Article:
In my experience as a writing teacher for 20 years + years, students of all ages from K-to College fall into two categories: those that love to write- and do it often, and those that hate it and avoid it.
No matter where you stand as a student, here are some sound and simple techniques you can apply to your writing.
Writing hasn’t been phased out of the educational system with the advent of technology. On the contrary, there is more emphasis placed on writing ability and skills as we progress through our educational system. It’s important to know how to write a business letter, express your ideas clearly, and even write a tagline or adhere to the 140 characters Twitter requires, unless you post an image in your tweet, which takes up 22 characters of the total allowance.
So, where do we start?
Start with the end in mind like Covey suggests you do in his book, the 7 Habits of Most Successful People. When we apply this principle to Writing we put ourselves in our intended audience’s place.
No matter who your audience is, it will want to know what your point is. Huh? that’s what they will say when they know not what you’re trying to say.
Write 5 different titles for your paper.
Spiderwoman, an Amazon Legend; Legends From the Future; Utopia: Hybrid, are all titles of the same book (I actually published each title separately) and I’m still not satisfied with my title. But I am moving on to Utopia Book 2, coming in 2019.
Turn your Title into a Logline. Loglines are used to pitch screenplays, books, and just about any idea. An old template used in grade school is: Someone wanted to …. but….. For fictional topics that works best, but when it comes to nonfiction which is the most widely used writing style prompted from highs chool to college and beyond, you must think a little about the purpose of your writing.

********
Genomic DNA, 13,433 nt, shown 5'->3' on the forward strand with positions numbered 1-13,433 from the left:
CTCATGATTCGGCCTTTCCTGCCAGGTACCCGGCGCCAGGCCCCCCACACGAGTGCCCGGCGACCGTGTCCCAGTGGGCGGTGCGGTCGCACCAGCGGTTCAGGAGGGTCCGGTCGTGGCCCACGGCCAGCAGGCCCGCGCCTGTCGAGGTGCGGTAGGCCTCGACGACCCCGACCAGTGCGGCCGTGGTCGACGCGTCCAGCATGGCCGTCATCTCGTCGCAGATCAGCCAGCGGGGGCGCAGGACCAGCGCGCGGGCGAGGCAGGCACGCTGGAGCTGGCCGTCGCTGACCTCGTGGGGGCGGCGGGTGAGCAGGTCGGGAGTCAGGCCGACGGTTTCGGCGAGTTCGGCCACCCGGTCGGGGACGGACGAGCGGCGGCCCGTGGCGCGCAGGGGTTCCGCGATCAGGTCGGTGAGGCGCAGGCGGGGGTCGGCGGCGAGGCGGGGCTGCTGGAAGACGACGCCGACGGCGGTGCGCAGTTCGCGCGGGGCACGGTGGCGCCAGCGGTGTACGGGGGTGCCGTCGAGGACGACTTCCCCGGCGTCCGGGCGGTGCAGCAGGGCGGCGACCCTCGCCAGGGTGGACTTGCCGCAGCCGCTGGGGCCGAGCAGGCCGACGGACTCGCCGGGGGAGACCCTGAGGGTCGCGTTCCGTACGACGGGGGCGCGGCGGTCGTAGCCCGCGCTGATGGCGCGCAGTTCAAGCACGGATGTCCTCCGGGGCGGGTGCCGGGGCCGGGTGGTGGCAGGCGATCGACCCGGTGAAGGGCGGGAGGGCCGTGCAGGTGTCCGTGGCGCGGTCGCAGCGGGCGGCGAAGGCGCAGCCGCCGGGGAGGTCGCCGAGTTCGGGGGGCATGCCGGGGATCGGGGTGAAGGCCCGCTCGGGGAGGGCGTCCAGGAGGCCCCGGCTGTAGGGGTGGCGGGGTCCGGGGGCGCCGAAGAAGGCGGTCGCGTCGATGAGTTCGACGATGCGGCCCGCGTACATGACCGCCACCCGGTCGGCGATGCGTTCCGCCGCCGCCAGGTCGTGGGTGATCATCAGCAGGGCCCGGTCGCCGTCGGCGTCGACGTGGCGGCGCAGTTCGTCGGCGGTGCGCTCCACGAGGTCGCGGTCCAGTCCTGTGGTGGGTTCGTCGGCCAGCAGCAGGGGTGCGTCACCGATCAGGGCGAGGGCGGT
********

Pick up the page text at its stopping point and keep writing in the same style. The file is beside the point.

In my expert opinion, we are always writing to inform, compare/analyze, and persuade unless we are like Wikipedia, in which case we’d just want to inform. We want to inform people of the benefits or detriments of something so that they will agree with us and take action. to upon something doesn’t mean you’ll buy or even click. However, having an awareness of something will eventually produce an effect.
A thesis is a logline in most academic circles unless you go to “Writing School” like I did. I believe in learning and that learning is a dynamic active action that guides our desires and talents in the direction we want to grow. I want to grow as a writer every day of my life.
Write three to five loglines for your paper.
Think of your paper as a body. Give it a small head. The Heading introduces your topic and states the point (logline). Once people know what you’re going to say they’ll read on if your logline or thesis merits their attention. People want you to respect their time. Unless you’re writing for school purposes that is, then your teacher will appreciate your brevity and composition skills.
Think about the progression of your paper as if it started at the shoulders and ended in the feet. In the Thoracic are you’re going to have your first and second points.
If you’re talking about red tide (one of my favorite environmental topics of the day since I love the Florida beaches surrounding me), you’ll want to tell your audience what it is, the history behind it, and how it affects the ecosystem and its natural and business environment. Then you’ll make these points walk at the legs and end at the feet. The next point after informing is to make that call to action. What do you want people to take away from reading your paper? Do you want them to believe we can do something about red tide? That we should be aware and concerned or that you think it will end without doing anything about it? Whatever it is, you want people to support you in your thesis.
Yes, mention your thesis (the logline) again in different words. That’s why you need to develop more than one thesis statement.
End your paper with another logline and a summary. This is tricky, I know. While you go back and reread what you wrote, write a sentence explaining what each paragraph in the body says. Add a version another version of your logline and there you have Whawla!
Your paper is finished. Phew! give yourself a pat in the back. We’ll talk about sentence structure and elaboration another time. But if you want to be really smart, take it to Grammarly. They have a free service where you can check all their papers.
The Best Writers are those who make their point with the most brevity and clarity.